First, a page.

"Oldies but Goodies!"

There are so many fun kids’ books out there from recent years that sometimes we forget about the great older books that are still fantastic reads today! If you or your children are looking for something new to read, why not try something “old?”

Newbery Medal winner The Westing Game, first published in 1978, is a wonderfully mind-twisting tale of a group of people—all potential heirs to the inheritance of an eccentric millionaire—who must race one another to solve the mystery of his death before one of them can claim the money. The fun quirks of the different characters keep the book interesting and funny, and make this a great story for older elementary readers.

A Long Way From Chicago, published in 1998, and its companion, A Year Down Yonder (2000), both by Richard Peck, are fantastic read-aloud stories and audio books. The Newbery Medal-winning A Long Way From Chicago is really a series of short stories, told from the perspective of a young boy who visits his wild grandmother with his sister during the Great Depression. Their visits produce all sorts of experiences and memories and make for a wonderful, heart-warming story that has stuck with me since I first had the book read to me in, well, 1998.

The Phantom Tollbooth (1961) opens with a terribly bored boy who can never find anything to do that amuses him. Arriving home from school one day to find a mysterious gift in his bedroom, he is ultimately transported to a magical land where he has grand adventures and even goes on a quest to save two princesses trapped in a castle in the air! Reminiscent of Alice in Wonderland, this is an endlessly entertaining story with lots of great puns and wordplay.

Other lovely “older” reads are: All-of-a-Kind Family (1951), From the Mixed-up Files of Mrs. Basil E. Frankweiler (1967), Our Only May Amelia (1999), Harriet the Spy (1964), The Borrowers (1953), and Bud Not Buddy (1999).

Kid Bits - I CAN PLAY IT SAFE

Ann Arbor Rec & Ed is running SAFETY TOWN CAMP 2014 for all children entering Kindergarten in the Fall.

Here is a LIBRARY LIST of titles to teach safety with elementary school children.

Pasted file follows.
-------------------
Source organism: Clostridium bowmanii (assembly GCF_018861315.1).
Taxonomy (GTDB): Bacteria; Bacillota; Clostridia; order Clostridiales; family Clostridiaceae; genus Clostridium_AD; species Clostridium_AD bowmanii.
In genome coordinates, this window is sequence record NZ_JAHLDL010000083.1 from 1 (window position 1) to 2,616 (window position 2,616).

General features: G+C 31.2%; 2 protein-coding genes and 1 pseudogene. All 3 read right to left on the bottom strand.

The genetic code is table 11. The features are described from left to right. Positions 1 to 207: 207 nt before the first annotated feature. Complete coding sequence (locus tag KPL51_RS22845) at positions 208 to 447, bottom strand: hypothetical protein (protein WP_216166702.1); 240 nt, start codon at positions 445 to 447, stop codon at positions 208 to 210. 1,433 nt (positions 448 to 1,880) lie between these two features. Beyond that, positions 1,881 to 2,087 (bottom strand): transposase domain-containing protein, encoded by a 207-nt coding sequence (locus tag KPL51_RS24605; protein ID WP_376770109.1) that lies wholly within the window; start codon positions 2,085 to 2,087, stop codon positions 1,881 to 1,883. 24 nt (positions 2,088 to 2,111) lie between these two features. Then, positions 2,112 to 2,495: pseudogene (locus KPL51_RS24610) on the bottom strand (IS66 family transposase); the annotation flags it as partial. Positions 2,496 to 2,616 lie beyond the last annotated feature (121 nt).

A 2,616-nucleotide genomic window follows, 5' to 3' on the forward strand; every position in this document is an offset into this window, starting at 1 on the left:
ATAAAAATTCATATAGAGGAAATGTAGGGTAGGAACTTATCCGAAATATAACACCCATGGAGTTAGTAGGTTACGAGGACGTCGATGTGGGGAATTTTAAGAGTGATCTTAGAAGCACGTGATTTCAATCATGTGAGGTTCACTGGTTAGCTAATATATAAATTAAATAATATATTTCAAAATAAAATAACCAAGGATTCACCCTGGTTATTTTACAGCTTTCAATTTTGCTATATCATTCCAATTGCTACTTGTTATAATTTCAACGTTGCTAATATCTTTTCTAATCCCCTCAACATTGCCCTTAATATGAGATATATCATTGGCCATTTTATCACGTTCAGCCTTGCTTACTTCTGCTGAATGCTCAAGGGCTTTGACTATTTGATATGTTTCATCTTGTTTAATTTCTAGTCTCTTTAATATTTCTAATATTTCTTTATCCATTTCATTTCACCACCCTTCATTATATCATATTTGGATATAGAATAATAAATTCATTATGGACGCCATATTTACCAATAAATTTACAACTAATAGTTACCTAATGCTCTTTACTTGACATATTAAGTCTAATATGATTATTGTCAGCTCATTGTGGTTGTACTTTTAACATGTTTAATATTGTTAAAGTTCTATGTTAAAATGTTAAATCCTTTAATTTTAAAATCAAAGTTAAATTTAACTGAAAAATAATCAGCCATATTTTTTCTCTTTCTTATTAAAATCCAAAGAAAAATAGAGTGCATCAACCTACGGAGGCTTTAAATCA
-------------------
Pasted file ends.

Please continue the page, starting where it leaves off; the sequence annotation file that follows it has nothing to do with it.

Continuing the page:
The following topics are especially included:
BICYCLE SAFETY
Stranger Safety SAY NO And GO: Stranger Safety
Animal Safety MAY I PET YOUR DOG?
Getting Lost I LOST MY DAD
Fire Safety IF THERE IS A FIRE
Personal Boundaries BECAUSE IT'S MY BODY

Roar said Dragon!

This week in Ms. Amanda’s preschool storytimes we read books about dragons! Dragons who breathe fire and eat castles in The Paper Bag Princess, dragons who are looking for a friend in A Friend For Dragon, and dragons who count and make way too much noise in One Drowsy Dragon. Which shows you that not all dragons are as fierce as Smaug.

For more picture books featuring dragons check out this nice list. And to see what else we've been reading at storytimes this summer check out this list of books.

Mo’s Mustache

The world needs mo mustaches and Mo’s Mustache by Ben Clanton is a charming and funny new picture book that brings us MANY stylish and silly ‘staches. The awesome Mo is a trendsetter and his ‘stache styles are copied by many and Mo worries that he won’t stand out anymore. Can you be unique and still have the same mustache as those around you?!

Does YOUR ‘stache stand out?! For Mo and other mustache picture books here’s a handy dandy list for you.

Parent’s Corner: Just Playin'

School’s out for summer! Okay, now how to keep the kids occupied all summer?! There are many books on play and engaging children, and several are located on the Parent Shelf. The Parent Shelf is located in the downtown youth area, and on this shelf you’ll find a variety of parent-child related books on a multitude of topics- including everything from language to potty training to safety to bullying. These books are available for checkout and can be found in the catalog when searching “parent shelf.” Here are a few on children and playtime.

* The unplugged play book: No batteries, no plugs, pure fun
* Fifty dangerous things (you should let your children do)
* The art of roughhousing: Good old-fashioned horseplay and why every kid needs it
* The preschooler's busy book

For more, check these items out.

Michigan Activity Pass - Fun for the Family!

Spending time with my grandkids is something I enjoy regardless of the activity or season. I try to make it a point to expose them to as many cultural activities that I can over summer vacation. Whether it is visiting a museum, attending live music performances, or seeing a historical site, summer seems like the perfect opportunity to broaden their learning experiences in a fun, organic way.